Google Scholar 

  145. 145.

    Wang D, Song P, Liu C, Wu W, Fan S (2008) Highly oriented carbon nanotube papers made of aligned carbon nanotubes. Nanotechnology 19:075609

    Article  CAS  Google Scholar 

  146. 146.

    Pushparaj VL, Shaijumon MM, Kumar A, Murugesan S, Ci L, Vajtai R, Linhardt RJ, Nalamasu O, Ajayan PM (2007) Flexible energy storage devices based on nanocomposite paper. Proc Natl Acad Sci U S A 104:13574–13577

    CAS  Article  Google Scholar 

  147. 147.

    Futaba DN, Hata K, Yamada T, Hiraoka T, Hayamizu Y, Kakudate Y, Tanaike O, Hatori H, Yumura M, Iijima S (2006) Shape engineerable and highly densely packed single walled carbon nanotubes and their application as supercapacitor electrodes. Nat Mater 5:987–994

    CAS  Article  Google Scholar 

  148. 148.

    Lv P, Feng YY, Li Y, Feng W (2012) Carbon fabric-aligned carbon nanotube/MnO2/conducting polymers ternary composite electrodes with high utilization and mass loading of MnO2 for super-capacitors. J Power Sources 220:160–168

    CAS  Article  Google Scholar 

  149. 149.

    Liu CC, Tsai DS, Chung WH, Li KW, Lee KY, Huang YS (2011) Electrochemical micro-capacitors of patterned electrodes loaded with manganese oxide and carbon nanotubes. J Power Sources 196:5761–5768

    CAS  Article  Google Scholar 

  150. 150.

    Hughes M, Shaffer MSP, Renouf AC, Singh C, Chen Z, Fray DJ, Windle AH (2002) Electrochemical capacticance of nanocomposite films formed by coating aligned arrays of carbon nanotubes with polypyrrole. Adv Mater 14:382–385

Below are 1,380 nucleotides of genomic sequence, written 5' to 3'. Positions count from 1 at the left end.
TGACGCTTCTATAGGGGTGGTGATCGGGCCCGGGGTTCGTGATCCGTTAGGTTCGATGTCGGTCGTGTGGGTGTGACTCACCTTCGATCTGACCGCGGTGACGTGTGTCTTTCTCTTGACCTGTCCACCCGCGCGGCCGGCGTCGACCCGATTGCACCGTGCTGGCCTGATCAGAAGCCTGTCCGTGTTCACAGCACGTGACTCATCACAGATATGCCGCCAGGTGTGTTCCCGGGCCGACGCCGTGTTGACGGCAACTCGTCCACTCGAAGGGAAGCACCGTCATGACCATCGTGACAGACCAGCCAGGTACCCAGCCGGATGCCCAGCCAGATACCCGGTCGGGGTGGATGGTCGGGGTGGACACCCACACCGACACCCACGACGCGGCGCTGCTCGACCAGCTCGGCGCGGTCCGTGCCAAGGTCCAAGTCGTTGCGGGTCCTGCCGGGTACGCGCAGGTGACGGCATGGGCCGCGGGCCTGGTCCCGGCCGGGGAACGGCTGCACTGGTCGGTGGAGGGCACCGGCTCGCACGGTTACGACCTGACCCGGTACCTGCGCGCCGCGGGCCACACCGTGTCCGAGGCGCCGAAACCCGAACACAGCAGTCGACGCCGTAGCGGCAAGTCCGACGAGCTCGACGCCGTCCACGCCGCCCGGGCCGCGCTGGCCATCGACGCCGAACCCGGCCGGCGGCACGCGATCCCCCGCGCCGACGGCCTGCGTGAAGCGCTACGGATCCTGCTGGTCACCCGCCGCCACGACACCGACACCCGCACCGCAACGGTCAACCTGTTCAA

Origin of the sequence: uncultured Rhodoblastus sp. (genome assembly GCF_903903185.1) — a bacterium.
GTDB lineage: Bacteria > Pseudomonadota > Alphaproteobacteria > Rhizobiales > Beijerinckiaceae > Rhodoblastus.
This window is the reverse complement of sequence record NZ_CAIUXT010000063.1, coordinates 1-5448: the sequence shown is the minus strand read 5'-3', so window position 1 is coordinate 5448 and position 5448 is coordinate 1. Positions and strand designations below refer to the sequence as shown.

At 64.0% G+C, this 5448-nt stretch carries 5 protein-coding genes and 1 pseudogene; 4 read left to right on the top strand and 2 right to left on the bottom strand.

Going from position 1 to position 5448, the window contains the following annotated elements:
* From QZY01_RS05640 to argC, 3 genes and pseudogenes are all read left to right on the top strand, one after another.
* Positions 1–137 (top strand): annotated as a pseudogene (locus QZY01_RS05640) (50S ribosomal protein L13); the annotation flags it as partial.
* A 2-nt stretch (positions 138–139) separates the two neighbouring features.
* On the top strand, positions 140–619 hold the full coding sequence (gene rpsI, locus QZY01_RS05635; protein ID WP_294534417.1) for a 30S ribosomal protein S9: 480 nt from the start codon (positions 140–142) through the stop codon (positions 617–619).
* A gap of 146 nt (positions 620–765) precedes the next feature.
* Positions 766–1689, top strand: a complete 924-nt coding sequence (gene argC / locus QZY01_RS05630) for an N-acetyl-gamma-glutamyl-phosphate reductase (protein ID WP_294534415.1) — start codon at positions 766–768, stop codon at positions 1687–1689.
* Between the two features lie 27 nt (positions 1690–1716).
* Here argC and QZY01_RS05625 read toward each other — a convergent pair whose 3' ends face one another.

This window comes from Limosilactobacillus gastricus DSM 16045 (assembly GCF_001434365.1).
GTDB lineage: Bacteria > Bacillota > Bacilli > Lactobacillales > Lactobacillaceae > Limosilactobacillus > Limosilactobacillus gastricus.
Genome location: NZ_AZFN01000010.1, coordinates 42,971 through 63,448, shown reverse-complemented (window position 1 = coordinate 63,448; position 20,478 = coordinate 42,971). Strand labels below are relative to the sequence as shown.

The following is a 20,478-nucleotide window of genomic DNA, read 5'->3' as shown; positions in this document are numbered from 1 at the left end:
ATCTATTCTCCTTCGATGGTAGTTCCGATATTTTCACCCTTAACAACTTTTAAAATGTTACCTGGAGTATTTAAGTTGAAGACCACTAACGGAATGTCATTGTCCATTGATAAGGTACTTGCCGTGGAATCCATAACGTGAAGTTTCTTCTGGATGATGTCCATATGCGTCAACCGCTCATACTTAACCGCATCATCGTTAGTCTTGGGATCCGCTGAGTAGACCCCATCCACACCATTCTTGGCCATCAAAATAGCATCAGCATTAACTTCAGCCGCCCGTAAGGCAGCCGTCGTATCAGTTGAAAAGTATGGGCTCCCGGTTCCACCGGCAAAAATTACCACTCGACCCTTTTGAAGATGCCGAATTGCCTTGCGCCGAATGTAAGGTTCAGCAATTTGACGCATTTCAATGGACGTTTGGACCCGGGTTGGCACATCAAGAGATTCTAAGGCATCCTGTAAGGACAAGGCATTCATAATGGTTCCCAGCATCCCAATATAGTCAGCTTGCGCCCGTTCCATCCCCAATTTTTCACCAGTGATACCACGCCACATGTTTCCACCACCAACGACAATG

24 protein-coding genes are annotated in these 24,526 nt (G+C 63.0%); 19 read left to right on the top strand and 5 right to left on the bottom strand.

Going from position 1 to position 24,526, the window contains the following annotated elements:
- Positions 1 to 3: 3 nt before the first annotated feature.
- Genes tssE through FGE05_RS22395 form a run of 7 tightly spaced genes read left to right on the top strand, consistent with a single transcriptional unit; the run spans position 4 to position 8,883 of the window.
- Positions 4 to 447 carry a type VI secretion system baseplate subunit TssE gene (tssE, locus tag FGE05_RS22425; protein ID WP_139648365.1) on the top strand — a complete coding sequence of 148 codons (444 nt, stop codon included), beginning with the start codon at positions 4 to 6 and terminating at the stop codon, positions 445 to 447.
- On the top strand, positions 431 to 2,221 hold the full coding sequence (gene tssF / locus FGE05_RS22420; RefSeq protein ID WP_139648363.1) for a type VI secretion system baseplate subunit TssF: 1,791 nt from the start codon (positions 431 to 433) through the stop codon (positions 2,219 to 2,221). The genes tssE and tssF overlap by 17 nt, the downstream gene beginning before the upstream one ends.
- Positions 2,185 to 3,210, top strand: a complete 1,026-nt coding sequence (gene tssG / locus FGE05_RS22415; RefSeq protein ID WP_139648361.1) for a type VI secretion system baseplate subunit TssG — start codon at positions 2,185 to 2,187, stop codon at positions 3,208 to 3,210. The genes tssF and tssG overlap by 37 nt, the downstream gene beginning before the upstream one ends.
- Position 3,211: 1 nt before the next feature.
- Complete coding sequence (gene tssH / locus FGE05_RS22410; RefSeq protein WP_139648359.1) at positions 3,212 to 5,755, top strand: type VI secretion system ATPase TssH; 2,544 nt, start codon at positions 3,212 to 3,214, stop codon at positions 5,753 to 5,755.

CAS  Article  Google Scholar 

  151. 151.

    Shu J, Li H, Yang R, Shi Y, Huang X (2006) Cage-like carbon nanotubes/Si composite as anode material for lithium ion batteries. Electrochem Commun 8:51–54

    CAS  Article  Google Scholar 

  152. 152.

    Muraliganth T, Murugan AV, Manthiram A (2008) Nanoscale networking of LiFePO4 nanorods synthesized by a microwave-solvothermal route with carbon nanotubes for lithium ion batteries. J Mater Chem 18:5661–5668

    CAS  Article  Google Scholar 

  153. 153.

    Jin B, Jin EM, Park KH, Gu HB (2008) Electrochemical properties of LiFePO4-multiwalled carbon nanotubes composite cathode materials for lithium polymer battery. Electrochem Commun 10:1537–1540

    CAS  Article  Google Scholar 

  154. 154.

    Wen Z, Wang Q, Zhang Q, Li J (2007) In situ growth of mesoporous SnO2 on multiwalled carbon nanotubes: a novel composite with porous-tube structure as anode for lithium batteries. Adv Funct Mater 17:2772–2778

    CAS  Article  Google Scholar 

  155. 155.

    Casas C, Li W (2012) A review of application of carbon nanotubes for lithium ion battery anode material. J Power Sources 208:74–85

    Article  CAS  Google Scholar 

  156. 156.